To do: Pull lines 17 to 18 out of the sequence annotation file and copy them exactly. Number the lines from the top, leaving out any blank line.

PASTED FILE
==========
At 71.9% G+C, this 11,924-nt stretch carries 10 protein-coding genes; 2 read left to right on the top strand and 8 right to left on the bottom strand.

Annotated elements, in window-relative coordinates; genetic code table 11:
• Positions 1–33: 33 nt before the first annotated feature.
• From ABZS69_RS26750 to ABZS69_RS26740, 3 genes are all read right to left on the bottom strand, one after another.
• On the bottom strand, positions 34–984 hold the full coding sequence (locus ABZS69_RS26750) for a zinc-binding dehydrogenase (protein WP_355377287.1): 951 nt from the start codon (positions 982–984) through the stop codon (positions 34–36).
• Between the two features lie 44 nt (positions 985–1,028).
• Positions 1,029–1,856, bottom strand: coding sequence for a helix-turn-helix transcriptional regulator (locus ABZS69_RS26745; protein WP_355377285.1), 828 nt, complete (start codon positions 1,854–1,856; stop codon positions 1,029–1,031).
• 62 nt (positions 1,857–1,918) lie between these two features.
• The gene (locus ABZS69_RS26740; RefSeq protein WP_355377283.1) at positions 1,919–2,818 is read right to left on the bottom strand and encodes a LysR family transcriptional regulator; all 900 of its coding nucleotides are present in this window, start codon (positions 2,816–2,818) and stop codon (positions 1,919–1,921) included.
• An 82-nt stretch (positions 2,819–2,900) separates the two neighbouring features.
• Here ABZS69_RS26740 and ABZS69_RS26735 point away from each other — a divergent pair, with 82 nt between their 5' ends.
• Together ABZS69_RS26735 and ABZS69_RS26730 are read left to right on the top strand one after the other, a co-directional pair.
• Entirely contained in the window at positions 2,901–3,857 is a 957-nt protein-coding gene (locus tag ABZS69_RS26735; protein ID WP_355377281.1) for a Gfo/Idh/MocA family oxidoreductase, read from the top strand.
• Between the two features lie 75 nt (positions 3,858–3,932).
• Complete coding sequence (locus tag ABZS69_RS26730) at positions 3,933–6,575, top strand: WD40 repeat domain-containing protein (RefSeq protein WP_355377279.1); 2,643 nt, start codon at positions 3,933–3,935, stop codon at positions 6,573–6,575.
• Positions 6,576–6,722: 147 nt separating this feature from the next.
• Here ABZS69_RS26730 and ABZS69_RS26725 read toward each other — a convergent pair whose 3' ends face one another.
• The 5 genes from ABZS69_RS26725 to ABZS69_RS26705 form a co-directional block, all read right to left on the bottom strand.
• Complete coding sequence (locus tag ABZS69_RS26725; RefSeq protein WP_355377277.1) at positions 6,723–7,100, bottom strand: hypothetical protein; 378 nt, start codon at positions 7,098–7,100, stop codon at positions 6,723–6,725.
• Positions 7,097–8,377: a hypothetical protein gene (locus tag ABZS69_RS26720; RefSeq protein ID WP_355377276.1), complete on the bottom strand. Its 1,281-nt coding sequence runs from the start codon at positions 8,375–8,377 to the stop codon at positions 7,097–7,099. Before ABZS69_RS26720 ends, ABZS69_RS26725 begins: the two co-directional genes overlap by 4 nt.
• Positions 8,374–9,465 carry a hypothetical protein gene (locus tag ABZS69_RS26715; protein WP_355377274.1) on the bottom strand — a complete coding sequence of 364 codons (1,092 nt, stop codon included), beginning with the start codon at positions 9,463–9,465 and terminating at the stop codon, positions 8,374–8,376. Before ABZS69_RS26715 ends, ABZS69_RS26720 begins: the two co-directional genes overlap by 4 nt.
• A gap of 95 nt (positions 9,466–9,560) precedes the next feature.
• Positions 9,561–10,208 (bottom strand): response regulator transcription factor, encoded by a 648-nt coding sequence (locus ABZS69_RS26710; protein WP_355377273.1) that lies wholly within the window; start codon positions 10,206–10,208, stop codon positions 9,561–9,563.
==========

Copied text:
• Here ABZS69_RS26730 and ABZS69_RS26725 read toward each other — a convergent pair whose 3' ends face one another.
• The 5 genes from ABZS69_RS26725 to ABZS69_RS26705 form a co-directional block, all read right to left on the bottom strand.